Wembley arch was lit too often – FA’s sensible approach finally gives clarity

The Wembley arch is lit up with the Italian colours after the Euro 2020 final between Italy and England on July 11th 2021
The Wembley arch will only be lit up for sporting or entertainment reasons from now on - Alamy Stock Photo

When Wembley Stadium’s giant arch was lit in October 2006 for Diwali, the Hindu and Sikh festival of light, no one expected that years later the idea of illuminating it would become so complex and controversial.

The proposal, even before the new Wembley had opened, actually came not from the Football Association but from the stadium’s architect, Lord Foster, as a tribute to the local community, and it was an extraordinarily striking sight across the London skyline.

Little wonder it encouraged requests for the arch to be lit more frequently – for causes, disasters, tragedies and other events.

There were commemorations for earthquakes, train crashes, floods and the deaths of famous football figures, although it became increasingly complicated. Suddenly the FA began to veer into geo-politics and campaigns.

Unfortunately for the governing body it also meant the biggest mistake it made was not in failing to light up the Wembley arch following the Hamas atrocities in Israel 17 years later, but having illuminated it so readily in the past.

The organisation understandably believed it was doing the right thing by responding to a variety of causes away from football, but it now found itself in a position where there was an expectation for it to happen for various reasons, and that was always going to create difficulties.

It was lit with good intentions and for all kinds of issues and causes, from Breast Cancer Awareness to the Rainbow Laces campaign, to the death of Pele, to NHS workers and front-line staff during the pandemic, to the blue and yellow colours of the Ukraine flag after the Russian invasion.

It was also illuminated following the Bataclan massacre in November 2015, when 90 people were murdered at a Paris nightclub, and this was referenced by the Board of Deputies of British Jews when the FA did not light the arch following the Hamas terror attack which left many more people dead and has led to a horrifying toll throughout the region.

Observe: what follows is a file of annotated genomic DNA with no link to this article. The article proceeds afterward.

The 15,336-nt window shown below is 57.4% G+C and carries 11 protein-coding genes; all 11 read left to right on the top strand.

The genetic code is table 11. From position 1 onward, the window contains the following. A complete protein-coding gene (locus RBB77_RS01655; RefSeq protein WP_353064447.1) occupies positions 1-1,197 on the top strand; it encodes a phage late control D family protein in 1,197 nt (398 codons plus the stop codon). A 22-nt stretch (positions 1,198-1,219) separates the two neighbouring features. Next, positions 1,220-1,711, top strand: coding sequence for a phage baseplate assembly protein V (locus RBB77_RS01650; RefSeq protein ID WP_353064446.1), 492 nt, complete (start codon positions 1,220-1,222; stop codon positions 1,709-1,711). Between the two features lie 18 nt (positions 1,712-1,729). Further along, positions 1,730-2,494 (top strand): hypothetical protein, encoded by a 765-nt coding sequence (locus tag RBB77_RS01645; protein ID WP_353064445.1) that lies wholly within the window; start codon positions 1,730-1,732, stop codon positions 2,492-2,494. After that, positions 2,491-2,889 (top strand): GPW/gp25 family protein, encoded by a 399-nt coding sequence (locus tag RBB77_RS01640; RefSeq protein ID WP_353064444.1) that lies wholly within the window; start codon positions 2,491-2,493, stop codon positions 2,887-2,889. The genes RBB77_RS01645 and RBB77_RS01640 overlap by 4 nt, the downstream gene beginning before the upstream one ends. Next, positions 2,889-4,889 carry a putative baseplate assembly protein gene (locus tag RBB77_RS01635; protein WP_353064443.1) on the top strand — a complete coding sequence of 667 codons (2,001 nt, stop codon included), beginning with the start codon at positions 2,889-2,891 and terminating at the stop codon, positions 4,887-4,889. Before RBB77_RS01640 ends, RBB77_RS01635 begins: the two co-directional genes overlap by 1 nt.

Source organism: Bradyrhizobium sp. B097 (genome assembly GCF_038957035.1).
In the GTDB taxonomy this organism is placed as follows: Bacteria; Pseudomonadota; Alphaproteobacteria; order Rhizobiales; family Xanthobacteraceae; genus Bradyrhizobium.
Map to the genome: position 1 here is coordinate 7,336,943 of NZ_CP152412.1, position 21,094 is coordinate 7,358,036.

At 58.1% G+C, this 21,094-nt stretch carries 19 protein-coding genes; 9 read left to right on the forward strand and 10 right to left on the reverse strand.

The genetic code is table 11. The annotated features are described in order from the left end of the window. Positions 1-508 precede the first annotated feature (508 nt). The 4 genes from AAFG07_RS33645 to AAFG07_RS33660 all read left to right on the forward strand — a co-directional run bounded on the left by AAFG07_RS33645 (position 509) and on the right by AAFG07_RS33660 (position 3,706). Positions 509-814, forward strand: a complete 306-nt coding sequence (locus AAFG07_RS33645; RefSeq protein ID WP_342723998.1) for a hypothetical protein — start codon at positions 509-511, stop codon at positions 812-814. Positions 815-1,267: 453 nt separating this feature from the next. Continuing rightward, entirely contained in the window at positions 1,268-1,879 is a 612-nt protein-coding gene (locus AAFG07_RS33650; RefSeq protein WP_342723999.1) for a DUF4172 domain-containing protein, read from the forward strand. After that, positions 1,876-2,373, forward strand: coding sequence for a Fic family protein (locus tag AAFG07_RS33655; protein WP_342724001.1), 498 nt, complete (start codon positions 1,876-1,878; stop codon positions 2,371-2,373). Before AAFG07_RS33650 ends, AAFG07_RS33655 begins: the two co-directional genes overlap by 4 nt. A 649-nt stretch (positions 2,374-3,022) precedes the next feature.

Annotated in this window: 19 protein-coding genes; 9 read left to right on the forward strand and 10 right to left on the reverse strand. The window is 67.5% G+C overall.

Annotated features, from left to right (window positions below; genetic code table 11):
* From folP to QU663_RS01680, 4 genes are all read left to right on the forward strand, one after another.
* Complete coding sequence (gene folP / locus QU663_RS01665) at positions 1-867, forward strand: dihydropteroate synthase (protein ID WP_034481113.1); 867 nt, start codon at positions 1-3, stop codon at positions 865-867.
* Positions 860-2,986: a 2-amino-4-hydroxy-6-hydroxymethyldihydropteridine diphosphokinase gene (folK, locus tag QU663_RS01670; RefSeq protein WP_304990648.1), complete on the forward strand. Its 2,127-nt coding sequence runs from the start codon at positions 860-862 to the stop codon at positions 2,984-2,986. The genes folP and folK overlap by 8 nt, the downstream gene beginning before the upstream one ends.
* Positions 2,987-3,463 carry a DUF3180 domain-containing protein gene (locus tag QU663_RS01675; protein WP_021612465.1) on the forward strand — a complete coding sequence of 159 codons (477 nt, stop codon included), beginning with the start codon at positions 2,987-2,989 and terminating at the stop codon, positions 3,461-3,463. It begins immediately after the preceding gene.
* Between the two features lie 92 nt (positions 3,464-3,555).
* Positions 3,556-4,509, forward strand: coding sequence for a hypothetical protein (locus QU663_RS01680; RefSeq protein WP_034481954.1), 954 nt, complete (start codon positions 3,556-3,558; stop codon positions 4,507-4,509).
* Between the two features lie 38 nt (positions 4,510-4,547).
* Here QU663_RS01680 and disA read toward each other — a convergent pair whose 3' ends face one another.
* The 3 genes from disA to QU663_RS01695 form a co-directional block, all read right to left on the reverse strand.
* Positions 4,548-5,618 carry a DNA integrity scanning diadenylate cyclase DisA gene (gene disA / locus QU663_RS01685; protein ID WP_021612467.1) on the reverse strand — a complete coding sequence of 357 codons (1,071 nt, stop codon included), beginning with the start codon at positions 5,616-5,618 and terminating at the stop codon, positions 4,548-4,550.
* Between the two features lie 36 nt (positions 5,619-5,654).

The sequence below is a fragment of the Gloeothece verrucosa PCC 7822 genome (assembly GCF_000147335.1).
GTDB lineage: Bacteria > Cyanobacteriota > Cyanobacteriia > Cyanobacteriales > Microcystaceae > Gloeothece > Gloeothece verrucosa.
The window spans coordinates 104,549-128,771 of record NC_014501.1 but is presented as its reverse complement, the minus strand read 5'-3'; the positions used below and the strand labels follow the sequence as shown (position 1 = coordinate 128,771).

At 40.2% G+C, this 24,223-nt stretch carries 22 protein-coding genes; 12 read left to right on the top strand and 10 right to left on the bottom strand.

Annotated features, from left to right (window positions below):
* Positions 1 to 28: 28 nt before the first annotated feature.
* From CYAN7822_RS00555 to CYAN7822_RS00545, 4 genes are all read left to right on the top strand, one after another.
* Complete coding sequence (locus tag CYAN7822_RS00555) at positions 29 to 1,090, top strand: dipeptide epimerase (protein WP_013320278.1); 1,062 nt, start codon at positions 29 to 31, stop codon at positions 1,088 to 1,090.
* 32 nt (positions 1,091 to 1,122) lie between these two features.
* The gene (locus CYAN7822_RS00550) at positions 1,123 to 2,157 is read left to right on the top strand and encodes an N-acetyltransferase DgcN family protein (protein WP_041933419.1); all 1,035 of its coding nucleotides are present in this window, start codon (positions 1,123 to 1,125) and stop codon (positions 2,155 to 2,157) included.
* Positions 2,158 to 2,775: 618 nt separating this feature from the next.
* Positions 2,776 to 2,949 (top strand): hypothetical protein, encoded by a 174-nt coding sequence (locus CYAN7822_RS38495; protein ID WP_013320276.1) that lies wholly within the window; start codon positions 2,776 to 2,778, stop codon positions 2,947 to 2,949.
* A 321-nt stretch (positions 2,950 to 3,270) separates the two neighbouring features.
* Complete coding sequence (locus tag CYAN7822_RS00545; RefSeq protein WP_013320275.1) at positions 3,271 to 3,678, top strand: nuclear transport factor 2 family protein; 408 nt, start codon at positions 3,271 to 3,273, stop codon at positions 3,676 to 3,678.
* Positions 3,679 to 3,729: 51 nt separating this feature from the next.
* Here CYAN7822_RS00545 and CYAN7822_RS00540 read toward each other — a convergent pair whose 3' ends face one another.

Not lighting the arch caused a huge amount of anger and upset – something the FA has recognised and, through its chief executive Mark Bullingham, apologised for.

Given the precedents the FA had set, the arch should have been illuminated, although there were hugely sensitive issues surrounding England’s friendly match against Australia and not least their demands for neutral language in statements and the fact that they were due to play Palestine in a World Cup qualifier.

The matter was not just up to the FA, and that fact has often been overlooked in the criticism – although they could have lit the arch in the run-up to the game. But even then there was concern at the image being beamed around the world and what that might lead to.

Downing Street, government buildings and London’s City Hall were illuminated in Israel’s blue and white.

Bullingham was right to review the policy, and following an FA board meeting that has led to the lighting of the arch being limited to football and entertainment which, it should be remembered, are Wembley’s two main purposes.

Although charities and causes might feel they will miss out, it is a clearer, less contentious and more sensible policy. It fundamentally feels like the right decision, especially as the FA bore the brunt of the criticism for sport’s response simply because it has the 133-metre arch and has used it in the past.

As Bullingham also said, football was the only sport talked about in this way, particularly when there were rugby union and cricket World Cups taking place at that time, and although this might be because of its power and reach, it has led to confusion and unnecessary hurt.

In effect the FA had no choice but to decide to limit the lighting in future, because after the scale of the row over Israel, the next time it was lit for a cause would have reopened the debate and caused even more pain. And the whole point of lighting it in the first place was as a symbol of unity.

Unfortunately the row has meant the arch had become something of a ‘political football’ and that needed to stop. Quite frankly, it was being lit too often and not always for the right reasons and there was also the danger of it becoming caught in “whataboutery” – with accusations being levelled over when it did and did not happen.

The FA has extended its policy to cover “EDI” – equality, diversity and inclusion – not because it is turning its back on such causes and campaigns, but because it has to have a workable solution. And so limiting it to football and entertainment, the core uses of Wembley, makes sense and keeps it not only stripped-back but crystal clear.

There will be those who see the decision as a moment when football began to step back from politics and from causes. Given its reach and relevance that is unlikely to happen, but it makes sense for an organisation such as the FA, having reflected, to implement a policy which is far more justifiable and sensible.

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